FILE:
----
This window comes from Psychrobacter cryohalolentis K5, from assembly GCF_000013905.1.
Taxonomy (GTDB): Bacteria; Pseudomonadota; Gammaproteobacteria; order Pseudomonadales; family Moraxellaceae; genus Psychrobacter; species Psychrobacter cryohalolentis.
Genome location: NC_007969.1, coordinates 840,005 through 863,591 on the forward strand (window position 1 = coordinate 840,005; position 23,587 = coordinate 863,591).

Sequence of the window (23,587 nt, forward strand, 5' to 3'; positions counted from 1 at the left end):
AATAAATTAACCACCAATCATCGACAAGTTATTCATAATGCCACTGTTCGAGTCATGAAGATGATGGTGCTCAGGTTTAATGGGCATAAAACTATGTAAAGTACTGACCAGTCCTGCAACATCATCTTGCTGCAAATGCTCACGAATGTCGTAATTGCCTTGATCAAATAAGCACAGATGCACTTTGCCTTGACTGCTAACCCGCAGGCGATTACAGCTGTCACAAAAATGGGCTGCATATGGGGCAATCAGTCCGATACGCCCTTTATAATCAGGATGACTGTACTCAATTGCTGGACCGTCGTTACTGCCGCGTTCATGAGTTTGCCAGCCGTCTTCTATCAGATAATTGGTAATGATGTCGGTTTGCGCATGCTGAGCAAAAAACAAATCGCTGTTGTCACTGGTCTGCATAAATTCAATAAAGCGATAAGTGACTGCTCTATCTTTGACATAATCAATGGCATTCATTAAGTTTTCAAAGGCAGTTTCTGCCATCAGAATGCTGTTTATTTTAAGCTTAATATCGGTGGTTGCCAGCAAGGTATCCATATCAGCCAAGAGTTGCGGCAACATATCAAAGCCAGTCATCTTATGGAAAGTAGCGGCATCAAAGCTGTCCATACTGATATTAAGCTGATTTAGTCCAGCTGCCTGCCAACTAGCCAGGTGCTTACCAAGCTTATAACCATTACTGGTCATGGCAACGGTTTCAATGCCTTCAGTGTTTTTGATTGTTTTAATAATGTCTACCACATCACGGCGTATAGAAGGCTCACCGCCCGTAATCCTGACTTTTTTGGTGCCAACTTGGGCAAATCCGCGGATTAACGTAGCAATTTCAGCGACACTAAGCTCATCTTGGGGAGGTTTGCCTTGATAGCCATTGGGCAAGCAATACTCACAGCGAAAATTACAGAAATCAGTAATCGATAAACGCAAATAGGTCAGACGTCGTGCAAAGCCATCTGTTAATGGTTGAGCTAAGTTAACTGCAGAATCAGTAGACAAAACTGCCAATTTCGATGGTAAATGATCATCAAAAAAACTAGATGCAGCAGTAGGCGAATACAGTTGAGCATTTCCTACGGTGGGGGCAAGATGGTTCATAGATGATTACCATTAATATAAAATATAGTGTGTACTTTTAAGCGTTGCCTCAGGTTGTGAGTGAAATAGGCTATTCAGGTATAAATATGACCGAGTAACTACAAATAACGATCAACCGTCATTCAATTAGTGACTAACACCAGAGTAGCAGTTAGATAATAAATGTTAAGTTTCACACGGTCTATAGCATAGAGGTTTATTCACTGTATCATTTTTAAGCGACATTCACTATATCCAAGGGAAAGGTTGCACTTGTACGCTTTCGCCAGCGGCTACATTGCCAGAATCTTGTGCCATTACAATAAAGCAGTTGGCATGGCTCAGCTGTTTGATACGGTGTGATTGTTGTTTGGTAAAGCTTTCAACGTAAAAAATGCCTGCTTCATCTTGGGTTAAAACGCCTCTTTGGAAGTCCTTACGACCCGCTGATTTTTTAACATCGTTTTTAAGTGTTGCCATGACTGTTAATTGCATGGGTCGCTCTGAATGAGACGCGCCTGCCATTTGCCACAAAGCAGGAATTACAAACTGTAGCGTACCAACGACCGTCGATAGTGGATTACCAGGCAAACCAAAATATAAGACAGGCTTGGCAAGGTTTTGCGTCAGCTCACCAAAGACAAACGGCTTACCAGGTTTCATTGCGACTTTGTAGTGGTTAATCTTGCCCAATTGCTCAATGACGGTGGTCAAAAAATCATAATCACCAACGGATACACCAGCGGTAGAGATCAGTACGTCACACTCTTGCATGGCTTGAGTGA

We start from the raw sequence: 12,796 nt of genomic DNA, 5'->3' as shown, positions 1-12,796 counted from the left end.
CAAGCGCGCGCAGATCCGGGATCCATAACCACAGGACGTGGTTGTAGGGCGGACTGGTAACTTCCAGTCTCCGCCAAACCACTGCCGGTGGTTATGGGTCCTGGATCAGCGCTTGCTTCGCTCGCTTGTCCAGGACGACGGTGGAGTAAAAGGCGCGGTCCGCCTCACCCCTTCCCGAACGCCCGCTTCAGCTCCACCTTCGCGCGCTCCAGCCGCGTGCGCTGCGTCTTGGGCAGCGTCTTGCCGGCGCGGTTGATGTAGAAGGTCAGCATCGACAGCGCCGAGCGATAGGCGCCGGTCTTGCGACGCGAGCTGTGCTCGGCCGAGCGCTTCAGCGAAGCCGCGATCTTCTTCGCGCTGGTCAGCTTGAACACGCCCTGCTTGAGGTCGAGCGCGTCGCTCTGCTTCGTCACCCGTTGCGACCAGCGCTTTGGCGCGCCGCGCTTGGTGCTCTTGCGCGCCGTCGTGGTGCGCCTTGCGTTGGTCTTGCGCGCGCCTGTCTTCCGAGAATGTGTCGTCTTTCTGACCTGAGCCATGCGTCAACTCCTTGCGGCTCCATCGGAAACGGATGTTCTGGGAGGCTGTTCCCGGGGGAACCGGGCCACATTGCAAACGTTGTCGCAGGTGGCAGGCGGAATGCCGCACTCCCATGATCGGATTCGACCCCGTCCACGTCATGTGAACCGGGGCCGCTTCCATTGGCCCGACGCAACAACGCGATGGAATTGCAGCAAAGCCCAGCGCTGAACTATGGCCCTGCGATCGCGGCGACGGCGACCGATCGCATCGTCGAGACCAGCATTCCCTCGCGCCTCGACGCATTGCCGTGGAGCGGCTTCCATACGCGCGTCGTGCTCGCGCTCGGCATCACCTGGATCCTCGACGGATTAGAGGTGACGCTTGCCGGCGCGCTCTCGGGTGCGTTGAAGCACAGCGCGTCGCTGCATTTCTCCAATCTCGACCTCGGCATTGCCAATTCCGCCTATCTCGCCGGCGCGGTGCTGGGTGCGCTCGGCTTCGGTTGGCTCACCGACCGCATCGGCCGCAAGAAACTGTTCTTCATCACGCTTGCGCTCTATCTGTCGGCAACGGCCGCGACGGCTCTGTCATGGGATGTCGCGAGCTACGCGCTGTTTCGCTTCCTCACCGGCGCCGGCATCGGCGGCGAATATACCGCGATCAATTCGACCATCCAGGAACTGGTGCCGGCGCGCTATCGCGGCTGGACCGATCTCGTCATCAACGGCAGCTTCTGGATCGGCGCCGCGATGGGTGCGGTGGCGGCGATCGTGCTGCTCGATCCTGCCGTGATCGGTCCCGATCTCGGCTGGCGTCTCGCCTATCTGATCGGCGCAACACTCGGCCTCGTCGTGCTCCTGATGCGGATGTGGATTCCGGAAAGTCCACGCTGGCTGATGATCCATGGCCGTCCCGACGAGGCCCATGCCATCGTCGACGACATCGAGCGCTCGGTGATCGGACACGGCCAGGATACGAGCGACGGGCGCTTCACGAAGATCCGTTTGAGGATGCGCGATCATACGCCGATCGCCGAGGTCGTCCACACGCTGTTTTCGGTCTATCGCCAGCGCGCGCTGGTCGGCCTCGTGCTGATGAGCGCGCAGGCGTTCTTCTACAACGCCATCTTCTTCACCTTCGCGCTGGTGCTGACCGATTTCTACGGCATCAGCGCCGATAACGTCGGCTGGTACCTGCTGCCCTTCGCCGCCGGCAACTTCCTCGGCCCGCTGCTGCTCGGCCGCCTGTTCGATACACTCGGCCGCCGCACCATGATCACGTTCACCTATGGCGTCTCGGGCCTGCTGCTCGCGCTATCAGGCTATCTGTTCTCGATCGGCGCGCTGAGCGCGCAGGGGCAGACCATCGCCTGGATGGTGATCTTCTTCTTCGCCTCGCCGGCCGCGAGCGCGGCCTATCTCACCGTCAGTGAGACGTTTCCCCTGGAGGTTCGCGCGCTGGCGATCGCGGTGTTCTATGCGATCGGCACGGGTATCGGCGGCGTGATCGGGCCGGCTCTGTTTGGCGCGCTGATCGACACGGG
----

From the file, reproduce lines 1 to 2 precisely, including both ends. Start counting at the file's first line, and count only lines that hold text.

This window comes from Psychrobacter cryohalolentis K5, from assembly GCF_000013905.1.
Taxonomy (GTDB): Bacteria; Pseudomonadota; Gammaproteobacteria; order Pseudomonadales; family Moraxellaceae; genus Psychrobacter; species Psychrobacter cryohalolentis.